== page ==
A short time later, on his equipment, Gridley picks up a transmission that purports to emanate from Pellucidar and which furnishes the main narrative of Tanar.  In Tarzan at the Earth’s Core, the sequel to Tanar, Gridley voyages to the inner world to experience it himself.

The meaningful kernel of the Tanar Prologue consists in its memory of unfettered horseback riding in the Santa Monicas.  As a young cavalryman in the Arizona Territory in the 1890s, Burroughs had witnessed the closing of the frontier at first-hand.  In the 1930s, on a smaller scale but in a way that struck him perhaps as an even more poignant, he was seeing it again: Los Angeles was snaking its suburban tentacles along Ventura Boulevard and through the Arcadian San Fernando Valley, replacing farmlands and distinct towns with swaths of “tract” housing while it pushed roads – and access and demystification – into the mountains themselves.  About the time I started reading Burroughs, I participated in the last chapter of this sad progress.  In 1967, I could still hunt small game, in company with the Cunningham brothers, in the Santa Monicas above Malibu, but by 1972 when I went off to college, fences, threatening signs, and an unprecedented density of coastal-canyon housing now kept trailblazing audacity fully at bay, under penalty of law.  Burroughs, who had a second house in Malibu, would have been even more familiar than I with the vestiges of the aborigines to be encountered in those summit-ridges and canyons – the petroglyphs, middens, straw-baskets, and abundant chipped-flint arrowheads.  The Burroughsian landscapes are less “escapist” than “conservationist,” preserving in memory the primitive life of everyone’s remote ancestors.

We find this same nostalgia, heightened, in the last but one of Burroughs’ completed books, the Barsoom entry called Llana of Gathol (1948), which likeSavage Pellucidar consists of a knitting-together of four novellas.  In another elaborate “frame,” Burroughs meets his Martian protagonist Captain John Carter, late of the Army of Virginia, for the last time.  Lanikai, Oahu, rather than Tarzana, provides the setting, Burroughs having left California to become a resident of the Hawaii Territory in his last years.  Lanikai lies “a long way from Mars,” Burroughs writes; “its waters are blue and beautiful and calm inside its coral reef, and the trade wind sighing through the fronds of its coconut palms at night might be the murmuring voices of the ghosts of the kings and chieftains who fished in its still waters long before the sea captains brought strange diseases or the missionaries brought mother-hubbards.”  In a dreamy mood Burroughs thinks to have a sudden vision of King Kamehameha on the volcanic slope above the shore, but the striding Hawaiian royal gradually resolves into the familiar Carter.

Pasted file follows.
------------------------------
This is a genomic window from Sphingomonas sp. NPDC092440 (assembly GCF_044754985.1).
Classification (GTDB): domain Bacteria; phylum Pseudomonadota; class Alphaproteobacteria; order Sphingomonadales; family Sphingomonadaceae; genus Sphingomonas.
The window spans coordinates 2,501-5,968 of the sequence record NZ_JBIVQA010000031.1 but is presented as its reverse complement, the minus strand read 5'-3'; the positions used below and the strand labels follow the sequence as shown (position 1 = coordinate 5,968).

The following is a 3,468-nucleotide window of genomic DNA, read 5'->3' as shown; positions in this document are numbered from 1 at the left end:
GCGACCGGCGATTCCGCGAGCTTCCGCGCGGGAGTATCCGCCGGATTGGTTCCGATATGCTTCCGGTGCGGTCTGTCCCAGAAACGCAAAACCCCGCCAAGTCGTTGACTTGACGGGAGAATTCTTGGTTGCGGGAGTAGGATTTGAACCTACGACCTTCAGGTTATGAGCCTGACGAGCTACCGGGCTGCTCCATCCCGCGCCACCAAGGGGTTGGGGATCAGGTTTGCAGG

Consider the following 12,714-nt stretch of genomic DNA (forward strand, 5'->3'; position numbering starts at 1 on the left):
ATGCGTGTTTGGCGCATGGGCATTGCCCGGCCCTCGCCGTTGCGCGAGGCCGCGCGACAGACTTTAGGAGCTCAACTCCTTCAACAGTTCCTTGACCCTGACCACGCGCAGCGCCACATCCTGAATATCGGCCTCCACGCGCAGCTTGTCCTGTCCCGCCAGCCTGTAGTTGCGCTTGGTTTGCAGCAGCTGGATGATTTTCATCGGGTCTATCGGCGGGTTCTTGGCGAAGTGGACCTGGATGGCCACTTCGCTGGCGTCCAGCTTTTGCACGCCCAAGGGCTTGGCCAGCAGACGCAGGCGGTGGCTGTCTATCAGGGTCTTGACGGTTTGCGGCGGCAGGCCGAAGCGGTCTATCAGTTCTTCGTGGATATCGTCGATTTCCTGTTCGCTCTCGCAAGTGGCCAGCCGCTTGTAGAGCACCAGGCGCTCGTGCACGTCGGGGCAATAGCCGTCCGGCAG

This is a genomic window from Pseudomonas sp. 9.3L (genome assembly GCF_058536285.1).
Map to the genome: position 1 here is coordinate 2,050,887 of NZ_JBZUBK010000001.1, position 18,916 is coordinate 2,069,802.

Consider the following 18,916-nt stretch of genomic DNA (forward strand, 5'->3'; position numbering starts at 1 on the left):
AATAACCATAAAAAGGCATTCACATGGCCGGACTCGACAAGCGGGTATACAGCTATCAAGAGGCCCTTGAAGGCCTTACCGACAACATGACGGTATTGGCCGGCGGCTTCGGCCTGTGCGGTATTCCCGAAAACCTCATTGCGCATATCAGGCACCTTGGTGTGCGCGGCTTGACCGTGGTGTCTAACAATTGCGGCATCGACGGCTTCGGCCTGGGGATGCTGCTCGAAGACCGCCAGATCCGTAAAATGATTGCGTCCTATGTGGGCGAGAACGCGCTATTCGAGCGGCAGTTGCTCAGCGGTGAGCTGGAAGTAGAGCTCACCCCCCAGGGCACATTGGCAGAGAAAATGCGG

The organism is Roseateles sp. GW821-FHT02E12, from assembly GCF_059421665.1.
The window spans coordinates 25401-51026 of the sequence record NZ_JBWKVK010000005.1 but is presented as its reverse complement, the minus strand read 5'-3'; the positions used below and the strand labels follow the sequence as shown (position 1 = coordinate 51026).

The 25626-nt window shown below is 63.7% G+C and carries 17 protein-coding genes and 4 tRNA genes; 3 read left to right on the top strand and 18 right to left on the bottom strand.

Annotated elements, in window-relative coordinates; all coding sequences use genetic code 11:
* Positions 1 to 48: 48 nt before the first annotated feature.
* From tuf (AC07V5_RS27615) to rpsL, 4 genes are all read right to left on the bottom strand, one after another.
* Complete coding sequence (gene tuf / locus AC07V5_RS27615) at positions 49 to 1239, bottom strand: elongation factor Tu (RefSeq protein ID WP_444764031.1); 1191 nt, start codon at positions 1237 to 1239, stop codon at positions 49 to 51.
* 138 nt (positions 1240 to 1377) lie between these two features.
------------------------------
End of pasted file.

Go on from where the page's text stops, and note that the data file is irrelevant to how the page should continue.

Burroughs says, “I never expected to see you again.”  Carter replies: “You are the last of my Earthly kin whom I know personally.  Every once in a while I feel an urge to see you and visit with you, and at long intervals I am able to satisfy that urge – as now.”  Burroughs inquires about Carter’s Barsoomian people.  He wonders whether Gahan, a character from The Gods of Mars, won the hand of Tara, a Princess of Helium.  “Yes… They have a daughter, one whose character and whose beauty are worthy of her mother and her mother’s mother – a beauty, which, like that of those other two, hurled nations at each other’s throats in war.  Perhaps you would like to hear the story of Llana of Gathol.”

 

III. Nostalgia of the type on display in the Tanar– and Llana-related “frames,” tinged with a powerful sense of mortality, belongs to masculine narrative in that it tends away from the merely personal or egotistic and towards the objective and the historical.  The Llana  “frame” puts Kamehameha, a larger-than-life historical personage who has since entered the realm of legend, in juxtaposition with the writer’s larger-than-life fictional creation the Warlord of Mars that readers might understand how the pith of reality nourishes the poetic figure.  That people such as Kamehameha and John Carter have no place in the modern world – a world dominated by “missionaries” and “mother-hubbards” – signifies the ethical impoverishment of modernity.  The rather subtle allusion to Homer and the Trojan saga belongs to this attempt to redeem modernity’s flatness-of-life by reuniting the suburban subject with the heroism and chivalry codified in myth.  Early in his extra-planetary career, Carter observes: “The Martians are a happy people; they have no lawyers.”  We transcend our petty egos and the bureaucratic restrictions of our lives in establishing contact with le beau geste in epic narrative, but we do so also in marriage and through our children.  (“Her mother and her mother’s mother.”)

Marriage supplies an invariable theme in Burroughsian narrative, as does the valor of women.  One might remark not only that the tale of Gahan bears the title of Gahan’s wife, but also that two previous entries in the Barsoom cycle refer to a central female character – A Princess of Mars and Thuvia, Maid of Mars (1916).